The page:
Korean GP: Lotus abandons DDRS and introduces Coanda-style exhaust
By Berthold Bouman
Lotus will not further develop their Double DRS system, Technical Director James Allison said ahead of the Korean Grand Prix. “We haven’t had the happiest of introductions with the system. It’s been harder than I anticipated to make it switch effectively with only the limited opportunity afforded in Free Practice. We’re going to take it away, have another think and most likely give it another go in the Abu Dhabi young drivers’ test,” Allison explained.
Instead Lotus will introduce their version of the Coanda-style exhaust system. “Once we saw the potential gain of the Coanda system surpass that of our current design it was clear that we needed to implement it, both for the benefit we could get in the last quarter of this season and also for learning experience it presents us for next year. We will run our first version of this style of exhaust in Korea,” said Allison
As the blown diffuser and the blown floor are now banned, teams have been searching for another ways to lead the exhaust gasses through the diffuser, while the exhaust outlet is still in the place where the FIA wants it to be. Last year Nick Heidfeld’s car went up in flames twice due to the hot exhaust gasses that were led through the floor and diffuser, but the Coanda exhaust is a complete different system according to Allison.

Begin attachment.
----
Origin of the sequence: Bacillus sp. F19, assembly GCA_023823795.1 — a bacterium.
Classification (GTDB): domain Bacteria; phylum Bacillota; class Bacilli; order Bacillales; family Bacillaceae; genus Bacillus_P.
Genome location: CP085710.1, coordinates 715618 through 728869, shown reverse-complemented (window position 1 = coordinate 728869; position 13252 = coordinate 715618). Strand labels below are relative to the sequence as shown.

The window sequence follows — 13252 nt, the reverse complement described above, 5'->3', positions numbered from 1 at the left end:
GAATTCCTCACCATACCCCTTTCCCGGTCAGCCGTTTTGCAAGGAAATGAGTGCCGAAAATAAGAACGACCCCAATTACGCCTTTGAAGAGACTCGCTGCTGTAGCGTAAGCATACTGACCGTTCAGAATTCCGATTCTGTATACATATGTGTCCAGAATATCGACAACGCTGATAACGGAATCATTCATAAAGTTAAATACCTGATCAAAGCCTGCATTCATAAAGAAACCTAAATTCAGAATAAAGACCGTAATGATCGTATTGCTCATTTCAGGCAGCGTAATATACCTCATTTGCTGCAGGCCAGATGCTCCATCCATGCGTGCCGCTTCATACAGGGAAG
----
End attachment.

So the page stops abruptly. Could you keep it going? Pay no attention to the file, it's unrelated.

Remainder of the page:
“The Coanda system is a little more indirect, and the [exhaust] jet has cooled a little before it impinges on the floor which makes things a little easier to manage. There’s still a fair amount of rearrangement including new Coke panels, new exhausts, new exhaust exit panels, some fire proofing of the floor and so on.”
But what is the Coanda effect? The Coanda effect is the tendency of a fluid jet to be attracted to a nearby surface, the effect was named after Romanian aerodynamics pioneer Henri Coanda, who used it for his Coanda aircraft in the 1920s. It’s now the magic word in Formula One, but it must be said, it is not as powerful as the 2011 blown diffuser, but every tenth of a second counts in Formula One and thus the Coanda-style exhaust is the latest toy of the Formula One engineers.